Sea Turtles and Rice Paddies
The end to our time in Taiwan was incredibly bittersweet. On one spectrum, we were very sad to be leaving the place we came to love, but on the other hand, we were GEEKED about our 2 month jaunt around Southeast and South Asia!
After waving goodbye to a group of our closest friends at Taipei’s Taoyuan International Airport, with our backpacks in hand, we were aboard a very cramped, direct AirAsia flight to stop number one…Indonesia!
Indonesia is, uncommonly known, the fourth largest country and has the highest Muslim population in the world. With over 18,000 islands, it’s a diver/snorkeler/layer outers dream come true. It was the perfect place for Sarah and me to start off our summer of travel. She could tan the day away while I was able to revel in the underwater world with my favorite marine fish.
We flew into Denpasar International Airport on the super popular island of Bali. I visited Bali 5 years ago with my younger brother Jordan and his friend, Alec Green and we had the time our lives. I really wanted to share those experiences with Sarah, so we started in northern Bali in a place called Ubud. Have you ever read the book, “Eat, pray, Love?” In a nutshell, it talks about a girl who falls in love with an Italian guy while practicing yoga amidst the enchanting rice paddies that surround the villages in Ubud. My brother, Al, and I really regretted not going to Ubud last time, so I made it a point to visit this time. It did not disappoint! Southern Bali, especially the Kuta, Seminyak, and Legion areas are incredibly busy and don’t have a lot of local culture to experience, so Ubud was a great choice to start the trip.
It was about a 2 hour taxi ride north of the airport and we were dumped literally into the rice paddies. We spent the first 3 days in vacation mode…wandering through the paddies, watching the rice farmers gather their rice, laying out by the pool, and indulging in the native Nasi and Mie Goreng noodles.
A highlight from the previous trip to Indonesia was the Gili Islands. Gili Trawangan, Gili Air, and Gili Meno make up the Gili Islands, which lie about a 2.5 hour boat ride from the eastern shore of Bali, or a 15-30 minute boat ride from Lombok. 5 years ago, these were off-the-beaten path, unspoiled islands. At the time, many locals lived on the largest island, Gili Trawangan, and us guys were excited to be on a slice of paradise that the hordes of travelers hadn’t discovered yet. I knew Sarah would love this place. We debated and debated on which island to stay on as the smaller two islands were very laid back with not much to do once the sun went down. Present day Gili T had lost its “untouched” luster a little bit as many new restaurants and guest houses had popped up over the past 5 years. We weighed the options and ultimately decided to stay on Gili T. Although we lost some culture, it offered more opportunities for dining and accommodation, but most importantly for me, was the night market.
Gili T is the only island with a night market run by the local people, serving freshly caught fish, and unique chicken and beef dishes. Every night was spent scarfing down the delicious Indonesian cuisine washed down with a Bintang brew discussing the two most asked questions in the backpacking world, “Where’ve you been?” and, “Where you off to next?” Where in reality, no one actually really cares, because they’ve probably been there or they’re heading there next. Same stories over and over!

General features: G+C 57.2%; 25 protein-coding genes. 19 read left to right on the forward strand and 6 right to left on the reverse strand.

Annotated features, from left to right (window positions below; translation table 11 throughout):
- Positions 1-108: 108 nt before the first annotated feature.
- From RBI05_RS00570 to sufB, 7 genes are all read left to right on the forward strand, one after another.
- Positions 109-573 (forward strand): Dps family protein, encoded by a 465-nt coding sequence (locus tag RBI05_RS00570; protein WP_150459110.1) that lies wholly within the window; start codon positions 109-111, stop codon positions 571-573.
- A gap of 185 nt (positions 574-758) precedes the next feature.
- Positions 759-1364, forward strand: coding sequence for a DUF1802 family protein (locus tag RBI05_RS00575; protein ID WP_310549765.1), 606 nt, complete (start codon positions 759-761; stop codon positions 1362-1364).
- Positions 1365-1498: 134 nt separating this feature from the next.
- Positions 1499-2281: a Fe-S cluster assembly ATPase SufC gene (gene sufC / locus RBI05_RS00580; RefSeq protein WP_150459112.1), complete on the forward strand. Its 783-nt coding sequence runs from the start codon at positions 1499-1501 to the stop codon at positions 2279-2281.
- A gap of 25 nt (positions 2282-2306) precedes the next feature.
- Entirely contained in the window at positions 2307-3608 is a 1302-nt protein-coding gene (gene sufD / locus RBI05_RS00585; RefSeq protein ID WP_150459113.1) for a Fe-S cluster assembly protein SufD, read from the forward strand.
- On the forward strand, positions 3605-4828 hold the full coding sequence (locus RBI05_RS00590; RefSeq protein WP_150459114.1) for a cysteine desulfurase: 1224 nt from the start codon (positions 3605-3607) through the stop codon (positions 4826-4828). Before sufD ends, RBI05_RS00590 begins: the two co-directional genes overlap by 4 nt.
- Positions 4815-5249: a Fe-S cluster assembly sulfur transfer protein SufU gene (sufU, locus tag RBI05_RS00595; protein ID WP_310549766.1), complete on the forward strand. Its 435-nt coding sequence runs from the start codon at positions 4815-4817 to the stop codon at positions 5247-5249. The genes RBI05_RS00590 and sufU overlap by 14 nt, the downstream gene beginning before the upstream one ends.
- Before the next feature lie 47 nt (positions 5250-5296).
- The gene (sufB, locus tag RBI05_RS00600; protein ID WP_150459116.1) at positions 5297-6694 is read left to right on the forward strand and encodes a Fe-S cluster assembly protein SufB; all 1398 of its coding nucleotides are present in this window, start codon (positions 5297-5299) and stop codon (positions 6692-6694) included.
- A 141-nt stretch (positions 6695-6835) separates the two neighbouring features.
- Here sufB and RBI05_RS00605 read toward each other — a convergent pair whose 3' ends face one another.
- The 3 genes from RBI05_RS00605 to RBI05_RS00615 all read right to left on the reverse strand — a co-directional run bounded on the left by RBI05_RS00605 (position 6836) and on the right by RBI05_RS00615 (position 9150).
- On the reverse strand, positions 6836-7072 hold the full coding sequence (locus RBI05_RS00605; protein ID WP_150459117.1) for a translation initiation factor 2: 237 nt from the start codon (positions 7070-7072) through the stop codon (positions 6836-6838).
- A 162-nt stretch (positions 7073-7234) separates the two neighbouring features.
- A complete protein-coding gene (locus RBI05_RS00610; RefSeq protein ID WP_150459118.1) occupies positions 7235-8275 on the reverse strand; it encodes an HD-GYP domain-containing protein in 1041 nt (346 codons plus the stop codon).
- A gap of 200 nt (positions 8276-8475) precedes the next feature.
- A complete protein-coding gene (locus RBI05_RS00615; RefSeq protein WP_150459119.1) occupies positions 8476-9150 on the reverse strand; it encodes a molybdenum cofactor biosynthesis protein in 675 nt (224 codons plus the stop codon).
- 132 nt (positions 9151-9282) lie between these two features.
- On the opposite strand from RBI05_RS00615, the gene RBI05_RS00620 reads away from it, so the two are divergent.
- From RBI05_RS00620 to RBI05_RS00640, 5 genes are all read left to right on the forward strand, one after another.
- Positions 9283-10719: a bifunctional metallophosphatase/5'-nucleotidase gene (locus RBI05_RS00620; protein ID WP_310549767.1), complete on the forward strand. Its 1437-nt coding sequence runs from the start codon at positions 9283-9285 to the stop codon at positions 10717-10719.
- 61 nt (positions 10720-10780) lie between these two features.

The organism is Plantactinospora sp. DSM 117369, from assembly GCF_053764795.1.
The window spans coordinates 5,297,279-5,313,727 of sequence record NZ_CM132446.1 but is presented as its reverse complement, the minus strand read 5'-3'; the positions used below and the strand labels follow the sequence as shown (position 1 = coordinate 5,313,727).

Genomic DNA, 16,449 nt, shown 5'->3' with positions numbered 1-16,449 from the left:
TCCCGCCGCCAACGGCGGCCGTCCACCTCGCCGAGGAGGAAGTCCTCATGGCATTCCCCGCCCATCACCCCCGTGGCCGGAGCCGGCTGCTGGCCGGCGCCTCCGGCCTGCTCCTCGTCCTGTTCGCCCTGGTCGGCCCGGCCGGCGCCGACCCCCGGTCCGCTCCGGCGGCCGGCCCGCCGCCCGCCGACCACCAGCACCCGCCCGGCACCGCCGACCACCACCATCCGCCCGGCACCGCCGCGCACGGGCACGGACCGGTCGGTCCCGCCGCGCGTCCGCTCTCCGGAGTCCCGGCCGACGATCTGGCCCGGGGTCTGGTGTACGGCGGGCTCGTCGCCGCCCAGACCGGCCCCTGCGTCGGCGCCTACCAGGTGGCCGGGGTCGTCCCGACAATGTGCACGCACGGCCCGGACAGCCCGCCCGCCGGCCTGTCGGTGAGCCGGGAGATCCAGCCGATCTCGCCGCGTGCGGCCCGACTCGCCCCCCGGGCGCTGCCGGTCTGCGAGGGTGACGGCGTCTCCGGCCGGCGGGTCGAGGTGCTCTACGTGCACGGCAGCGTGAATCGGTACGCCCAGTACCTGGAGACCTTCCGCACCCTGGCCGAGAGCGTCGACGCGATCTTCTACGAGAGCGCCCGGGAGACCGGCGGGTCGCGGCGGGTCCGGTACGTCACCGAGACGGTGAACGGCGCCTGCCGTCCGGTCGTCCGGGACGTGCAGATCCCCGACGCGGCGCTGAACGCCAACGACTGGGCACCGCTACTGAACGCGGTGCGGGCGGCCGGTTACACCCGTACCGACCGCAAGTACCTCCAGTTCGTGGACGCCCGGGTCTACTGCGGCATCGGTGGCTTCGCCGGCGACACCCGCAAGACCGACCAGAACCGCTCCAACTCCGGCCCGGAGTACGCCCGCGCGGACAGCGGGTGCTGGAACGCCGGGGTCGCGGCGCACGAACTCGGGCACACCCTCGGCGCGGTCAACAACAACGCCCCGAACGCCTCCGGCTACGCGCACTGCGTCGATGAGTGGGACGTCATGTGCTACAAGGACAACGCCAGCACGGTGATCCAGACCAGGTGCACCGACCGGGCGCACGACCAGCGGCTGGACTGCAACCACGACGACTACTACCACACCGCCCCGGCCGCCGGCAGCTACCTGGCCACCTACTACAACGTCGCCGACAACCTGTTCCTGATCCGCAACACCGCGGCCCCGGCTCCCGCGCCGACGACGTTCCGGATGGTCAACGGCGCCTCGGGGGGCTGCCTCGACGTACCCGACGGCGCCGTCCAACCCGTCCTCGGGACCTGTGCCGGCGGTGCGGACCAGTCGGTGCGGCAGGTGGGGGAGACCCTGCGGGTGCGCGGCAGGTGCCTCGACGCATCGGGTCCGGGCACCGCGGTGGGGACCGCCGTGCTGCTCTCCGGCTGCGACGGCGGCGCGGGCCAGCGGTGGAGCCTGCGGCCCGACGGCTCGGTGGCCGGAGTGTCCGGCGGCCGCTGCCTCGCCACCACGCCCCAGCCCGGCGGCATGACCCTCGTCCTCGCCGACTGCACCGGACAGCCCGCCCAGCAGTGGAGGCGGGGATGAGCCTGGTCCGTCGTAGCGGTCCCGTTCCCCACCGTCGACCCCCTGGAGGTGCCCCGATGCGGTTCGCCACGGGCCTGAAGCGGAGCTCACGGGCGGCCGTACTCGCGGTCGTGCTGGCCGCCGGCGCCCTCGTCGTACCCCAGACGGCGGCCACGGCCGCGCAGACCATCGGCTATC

We spent our days snorkeling in what had to be one of the best off-the-beach reefs in the world. Just a few steps in the water and we were surrounded with fields of soft coral swaying to the waves, and colorful clownfish and moorish idols swimming through the mazes of hard stony coral. We even got to swim next to several majestic sea turtles!
We took one day to visit the smallest island of Gili Meno. The “port,” was very small and that was where all five of the island’s restaurants were located, with some upper class guesthouses surrounding. But once we walked 15 minutes farther down the beach, we could’ve been on our own private island in the South Pacific. It was unbelievable. We snorkeled among some of the finest reefs in the world with not a sole in sight…couldn’t beat that.
It wasn’t all paradise though. For the two months we were gone, we tried to stay within a budget of $30 dollars per night for accommodation. Now, that’s not that hard to do considering you can stay in a 40 person hostel dorm room for $6 per night, but do you want to be sleeping with 39 drunken people? Toss up. If you would’ve asked me 5 years ago, $6 a night was the the way to go – no matter what. Nonetheless, I’ve grown up a bit, and have really enjoyed having our own place. We used AirBnB whenever possible. Rather than your typical, sterile hotel room, AirBnB is a website where anyone can put their homes/vacation homes/treehouses/boats/castles up for rent. Sarah and I love to use AirBnB because it offers a true window into the lives of the local people. Instead of a one bedroom, one bathroom hotel room, we’ve stayed in 30th floor; three bedroom condo’s overlooking skylines of some of the biggest cities in Asia….all for a fraction of the price.
When places like the above didn’t work out or AirBnB didn’t have budget options, it was good ol’ hostelworld. We did our best to stay away from the dorms rooms and at least get our own room. This usually meant $30 for a board for a bed, giant cockroaches, and a mosque prayer playing over the loud speaker and an ear splitting level from 2-5AM EVERY single night…basically our experience on Gili T. Other than the hostel we stayed in, Gili T ruled. It’s one of our all-time favorite spots. The mixture of local culture, beach, ocean, and nightlife made for an incredible week. Indonesia is a must for anyone taking the hike to Southeast Asia.